Trying to shed pounds on the way to the starting line? Follow these rules.
It's doubtful that anyone ever said that they started training for a marathon so that they could eat more fruits and vegetables. In fact, most people joke that the sole reason to run long distances is to burn off a double-cheese pizza or earn the right to spend quality time with Ben & Jerry.
But every runner learns it one way or another: When you're prepping for a marathon or half-marathon, you can't run to eat, you gotta eat to run.
When you're in training, food becomes fuel. It will energize your run and help repair muscle tissue after a hard workout so that you can bounce back quickly for your next run.
Try to fuel up on Krispy Kreme or down a five-course meal before you go out and you could hit the wall halfway through or end up spending most of your run crouching in the bushes. Have a big meal the night before a long run and you could wake up with a food hangover: You still feel full and have the aftertaste of last night's meal, yet you're slightly hungry at the same time.
You can do all the training you want, but if you don't eat and drink the right things and get to know your own gut, it doesn't matter if you've got the leg and lung power of an Olympian: Your stomach will take you down every time.
Here are some principles to keep in mind.
1. Drop pounds early.
If you're going to slash calories, do it before you start training or during the first 4 weeks of training, when the mileage and intensity are low. The closer you get to race day, the more you want to focus on adequately fueling and recovering from those speed sessions and long runs.
2. Take it slow.
Aim to lose 1-2 pound per week, which means cutting about 250 calories per day–the equivalent of an energy bar or soda. Over the course of the week, that's 1,750 calories, which is 1?2 pound. By slowly tweaking your diet, you'll avoid severe feelings of deprivation. You'll give your body time to adjust to the reduced calorie load, and you'll have a better chance of sustaining it for the long term.
3. Stay in balance.
In order to stay energized for your runs, and therefore perform well and burn the most calories, you're going to need the same balance of calories that all runners do: Roughly 55 percent of your calories should come from carbs, 25 percent from protein, and 20 percent from fats. Take out one of those nutrients, and you'll find your workouts will feel harder, you won't recover as well, and you'll feel drained all the time. Just make sure to include high-quality foods from each group.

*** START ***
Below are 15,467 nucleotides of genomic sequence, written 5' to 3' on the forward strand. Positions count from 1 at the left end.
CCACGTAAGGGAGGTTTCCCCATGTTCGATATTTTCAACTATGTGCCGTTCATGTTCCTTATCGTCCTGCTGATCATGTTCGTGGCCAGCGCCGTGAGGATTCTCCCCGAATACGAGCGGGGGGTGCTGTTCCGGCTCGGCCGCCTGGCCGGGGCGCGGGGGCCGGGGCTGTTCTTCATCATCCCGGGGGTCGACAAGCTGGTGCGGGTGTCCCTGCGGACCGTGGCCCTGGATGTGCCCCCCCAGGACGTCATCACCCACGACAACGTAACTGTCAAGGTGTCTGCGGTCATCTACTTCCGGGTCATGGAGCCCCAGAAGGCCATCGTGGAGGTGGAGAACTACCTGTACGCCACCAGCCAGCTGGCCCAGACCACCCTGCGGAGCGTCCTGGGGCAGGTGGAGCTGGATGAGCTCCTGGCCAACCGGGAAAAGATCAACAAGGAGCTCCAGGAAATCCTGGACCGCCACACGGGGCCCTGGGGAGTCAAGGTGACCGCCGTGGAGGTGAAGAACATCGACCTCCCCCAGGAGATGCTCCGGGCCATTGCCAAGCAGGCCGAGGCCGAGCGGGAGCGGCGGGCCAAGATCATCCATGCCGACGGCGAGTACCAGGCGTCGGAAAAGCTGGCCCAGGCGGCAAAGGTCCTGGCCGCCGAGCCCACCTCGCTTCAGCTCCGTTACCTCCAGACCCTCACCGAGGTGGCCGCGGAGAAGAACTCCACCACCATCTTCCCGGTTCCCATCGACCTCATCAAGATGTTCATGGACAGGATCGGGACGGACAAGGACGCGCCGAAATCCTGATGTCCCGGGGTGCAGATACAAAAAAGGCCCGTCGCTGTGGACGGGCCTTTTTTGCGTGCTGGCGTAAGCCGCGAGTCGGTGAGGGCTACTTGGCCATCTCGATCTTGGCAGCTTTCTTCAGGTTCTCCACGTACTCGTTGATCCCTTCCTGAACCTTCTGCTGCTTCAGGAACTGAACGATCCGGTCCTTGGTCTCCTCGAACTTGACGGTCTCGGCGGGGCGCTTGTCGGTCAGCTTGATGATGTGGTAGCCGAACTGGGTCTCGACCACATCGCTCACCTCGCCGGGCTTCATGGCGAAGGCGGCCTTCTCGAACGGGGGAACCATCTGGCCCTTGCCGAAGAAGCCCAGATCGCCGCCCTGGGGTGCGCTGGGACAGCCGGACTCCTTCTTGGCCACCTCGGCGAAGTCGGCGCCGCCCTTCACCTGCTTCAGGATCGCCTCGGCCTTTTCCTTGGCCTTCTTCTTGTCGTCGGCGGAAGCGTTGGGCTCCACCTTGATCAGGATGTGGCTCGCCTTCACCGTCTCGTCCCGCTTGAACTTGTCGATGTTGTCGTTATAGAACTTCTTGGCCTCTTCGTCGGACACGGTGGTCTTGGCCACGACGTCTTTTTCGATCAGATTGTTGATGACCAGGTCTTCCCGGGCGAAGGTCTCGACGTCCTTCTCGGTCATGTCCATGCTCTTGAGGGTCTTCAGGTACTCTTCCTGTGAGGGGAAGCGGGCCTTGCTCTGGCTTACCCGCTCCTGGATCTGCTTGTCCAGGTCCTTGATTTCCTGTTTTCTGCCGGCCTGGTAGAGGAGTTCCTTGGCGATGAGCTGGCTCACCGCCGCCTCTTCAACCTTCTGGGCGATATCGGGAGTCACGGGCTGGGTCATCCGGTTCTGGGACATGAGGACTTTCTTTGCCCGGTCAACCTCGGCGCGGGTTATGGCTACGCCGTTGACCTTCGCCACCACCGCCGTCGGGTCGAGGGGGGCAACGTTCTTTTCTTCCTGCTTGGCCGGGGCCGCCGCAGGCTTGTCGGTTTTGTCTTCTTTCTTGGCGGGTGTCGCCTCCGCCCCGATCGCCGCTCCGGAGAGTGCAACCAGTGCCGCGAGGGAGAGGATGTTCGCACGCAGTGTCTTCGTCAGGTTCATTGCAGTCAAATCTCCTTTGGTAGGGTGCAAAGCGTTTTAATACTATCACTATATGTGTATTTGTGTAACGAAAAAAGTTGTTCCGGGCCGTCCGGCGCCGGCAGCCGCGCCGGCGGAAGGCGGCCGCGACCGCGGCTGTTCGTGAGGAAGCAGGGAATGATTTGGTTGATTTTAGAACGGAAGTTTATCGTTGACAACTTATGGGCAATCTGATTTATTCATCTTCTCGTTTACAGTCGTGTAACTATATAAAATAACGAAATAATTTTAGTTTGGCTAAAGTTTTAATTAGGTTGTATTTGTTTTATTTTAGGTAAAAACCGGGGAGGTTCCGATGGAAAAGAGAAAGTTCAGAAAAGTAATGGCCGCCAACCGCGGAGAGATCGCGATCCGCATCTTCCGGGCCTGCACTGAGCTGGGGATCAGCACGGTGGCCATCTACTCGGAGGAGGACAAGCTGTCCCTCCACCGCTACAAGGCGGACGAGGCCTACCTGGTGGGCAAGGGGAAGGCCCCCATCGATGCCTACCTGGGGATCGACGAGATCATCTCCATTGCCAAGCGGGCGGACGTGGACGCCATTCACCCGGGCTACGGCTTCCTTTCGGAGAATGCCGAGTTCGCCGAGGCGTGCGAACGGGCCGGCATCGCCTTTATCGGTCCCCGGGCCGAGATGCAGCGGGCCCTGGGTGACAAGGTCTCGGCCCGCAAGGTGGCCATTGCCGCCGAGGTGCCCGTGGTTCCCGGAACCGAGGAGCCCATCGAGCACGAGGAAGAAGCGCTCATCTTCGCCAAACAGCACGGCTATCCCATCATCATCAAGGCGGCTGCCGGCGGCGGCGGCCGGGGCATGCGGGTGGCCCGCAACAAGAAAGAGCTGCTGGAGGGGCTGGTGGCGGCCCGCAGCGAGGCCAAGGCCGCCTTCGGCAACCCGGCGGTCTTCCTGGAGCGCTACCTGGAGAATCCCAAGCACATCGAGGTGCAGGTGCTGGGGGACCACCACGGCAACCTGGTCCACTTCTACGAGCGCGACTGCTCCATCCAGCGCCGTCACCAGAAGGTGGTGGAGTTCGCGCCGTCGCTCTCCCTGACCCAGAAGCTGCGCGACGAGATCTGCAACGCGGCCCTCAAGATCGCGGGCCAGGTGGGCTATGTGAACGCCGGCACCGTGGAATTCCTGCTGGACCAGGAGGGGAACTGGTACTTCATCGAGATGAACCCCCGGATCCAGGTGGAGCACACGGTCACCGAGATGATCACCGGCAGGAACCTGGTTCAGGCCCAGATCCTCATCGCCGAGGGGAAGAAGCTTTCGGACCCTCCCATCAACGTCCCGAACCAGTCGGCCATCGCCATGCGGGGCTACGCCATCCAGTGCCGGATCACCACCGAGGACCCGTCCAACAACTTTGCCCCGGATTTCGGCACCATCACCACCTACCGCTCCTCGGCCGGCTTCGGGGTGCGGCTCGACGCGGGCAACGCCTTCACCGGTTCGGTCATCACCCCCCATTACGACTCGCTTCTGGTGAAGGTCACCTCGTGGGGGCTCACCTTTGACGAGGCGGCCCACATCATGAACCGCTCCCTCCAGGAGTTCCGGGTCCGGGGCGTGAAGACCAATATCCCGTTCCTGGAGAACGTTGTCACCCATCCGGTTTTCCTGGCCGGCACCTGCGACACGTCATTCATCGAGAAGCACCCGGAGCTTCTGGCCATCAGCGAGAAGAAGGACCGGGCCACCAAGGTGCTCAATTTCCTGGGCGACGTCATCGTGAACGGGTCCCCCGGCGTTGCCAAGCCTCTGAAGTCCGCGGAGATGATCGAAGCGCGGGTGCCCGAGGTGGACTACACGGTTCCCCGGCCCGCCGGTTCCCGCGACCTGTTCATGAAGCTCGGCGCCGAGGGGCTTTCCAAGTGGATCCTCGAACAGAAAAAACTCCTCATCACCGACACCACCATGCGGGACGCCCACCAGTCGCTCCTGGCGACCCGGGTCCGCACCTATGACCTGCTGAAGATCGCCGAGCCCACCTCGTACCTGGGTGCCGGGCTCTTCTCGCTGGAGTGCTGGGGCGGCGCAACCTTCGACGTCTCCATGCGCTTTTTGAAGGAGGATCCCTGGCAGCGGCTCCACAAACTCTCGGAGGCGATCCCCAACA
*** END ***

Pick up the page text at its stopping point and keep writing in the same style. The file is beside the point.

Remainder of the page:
4. Get the timing right.
You're going to need food most before and right after a run. Before a run you'll need carbs to get fast energy; right after a run you'll need carbs to restock your glycogen stores and protein to help repair muscle tissue. Eat your highestcarb meal of the day a few hours before your workout. If you need a daily indulgence, have that sweet shortly after a run–during that 20-minute window when your muscles can quickly soak up the sugar to replace spent energy stores.
5. Eat real food.
Many diet foods are too low in carbs, fiber, or protein to give you the nutrients you need to train, feel satisfied, and keep your body in peak condition. There's also the potential to go overboard on diet foods, figuring that if the Oreos are low-fat, that's license to eat the whole package.
6. Become a food-label detective.
Just because a food package says "healthy" or "organic" or "natural" doesn't mean that what's in it is good for you.
7. Write it down.
A 2008 study in the American Journal of Preventive Medicine found that among 1,700 overweight runners, those who kept a food diary more than 5 days a week lost almost twice as much weight as those who didn't, and they kept the weight off. Even if you aren't looking to shed pounds, a food diary can provide valuable insight into what best fuels your running life and which unhealthy habits might be tripping up your training.
8. Catch some zzzs.
Research has linked sleep loss to obesity and suggests that people who don't get enough sleep may weigh more. Without enough sleep, your energy levels, immune system, and mood drop–the only thing up (besides you) will be your appetite. Research has shown thatpeople who get less sleep eat more snacks, especially high-carb ones.
9. Watch the rewards.
Most runners vastly overestimate the amount of calories they burn, and underestimate the amount of calories they consume. It's very easy to eat back the calories you incinerated in a post-run kitchen raid. Want to reward yourself for getting through a long run or a tough week? Make it a non-food treat, like a massage, new running duds, or some new tunes or books to listen to for your next long run.
10. Watch the "sports" foods.
There is a dizzying array of drinks, gels, and bars that advertise their benefits for recovery and energy, but many of those products are laden with calories and fats that most runners don't need for most of their runs. You'll want to have sports drinks and energy gels with you during long runs and on hot days, but beyond that, it's best to stick to whole foods. "People feel like they need to have all of these products because they're in training," says Kennedy. "And it takes a while to figure out that they don't need them.